Once I passed a group of middle aged women hiking in designer boots, I knew I would probably be OK. 🙂
The hike was a breeze and as I neared the viewing area, I saw my first monarch. At that moment, I knew I was going to really enjoy myself.
I guess now is probably time for a disclaimer: I do not have any great pictures. I tried for a little bit, but eventually just tried to be fully present in the moment. Oftentimes, experiencing something and documenting something are at odds with each other. I saw plenty of people with howlitzer sized lenses that barely took the camera away from your faces. There are times when I place a value on good pictures, this was not one of them.
That said, I tried to take a few.
There was something quite peaceful about being up there, even though it was fairly crowded. Additionally it is kind of inspiring to think about these diminutive creatures taking such an epic journey. Other migrating animals, like a Sandhills Crane or Wildebeest, sort of look the part; they are built efficiently and capable of covering large distances. But the monarch? Not so much. It seems like a rare occurrence to even see them fly in a straight line.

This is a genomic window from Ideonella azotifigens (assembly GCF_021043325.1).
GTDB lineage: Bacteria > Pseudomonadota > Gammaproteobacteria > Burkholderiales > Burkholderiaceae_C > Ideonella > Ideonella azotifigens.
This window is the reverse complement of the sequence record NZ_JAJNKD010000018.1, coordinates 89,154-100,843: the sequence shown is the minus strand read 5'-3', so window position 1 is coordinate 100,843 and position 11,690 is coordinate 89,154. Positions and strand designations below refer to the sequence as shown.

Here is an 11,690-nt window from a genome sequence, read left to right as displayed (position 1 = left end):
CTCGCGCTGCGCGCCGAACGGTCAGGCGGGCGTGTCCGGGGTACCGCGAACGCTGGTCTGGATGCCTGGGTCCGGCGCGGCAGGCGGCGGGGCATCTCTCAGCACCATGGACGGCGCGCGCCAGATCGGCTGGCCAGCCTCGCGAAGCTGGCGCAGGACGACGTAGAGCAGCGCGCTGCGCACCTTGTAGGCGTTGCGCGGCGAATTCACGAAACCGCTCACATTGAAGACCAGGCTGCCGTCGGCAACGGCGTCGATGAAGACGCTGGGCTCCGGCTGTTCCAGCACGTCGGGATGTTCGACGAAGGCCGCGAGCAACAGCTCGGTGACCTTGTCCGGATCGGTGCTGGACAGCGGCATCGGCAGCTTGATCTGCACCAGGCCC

Without getting too philosophical, I guess there’s a lesson here, right? The migration of the monarchs is more about perseverance than power. It was a good reminder for me to continue to take this trip one flap at a time.
On the way back down I noticed an interesting cultural thing with Mexicans and greetings. When I would say “Buenas tardes” (Good afternoon) to someon, they were really serious about responding in kind; even if it took two breaths (Buenas *deep inhale* tardes *deep inhale*)
Now that it was afternoon, the horsemen all gathered at the top of the trail to take people down.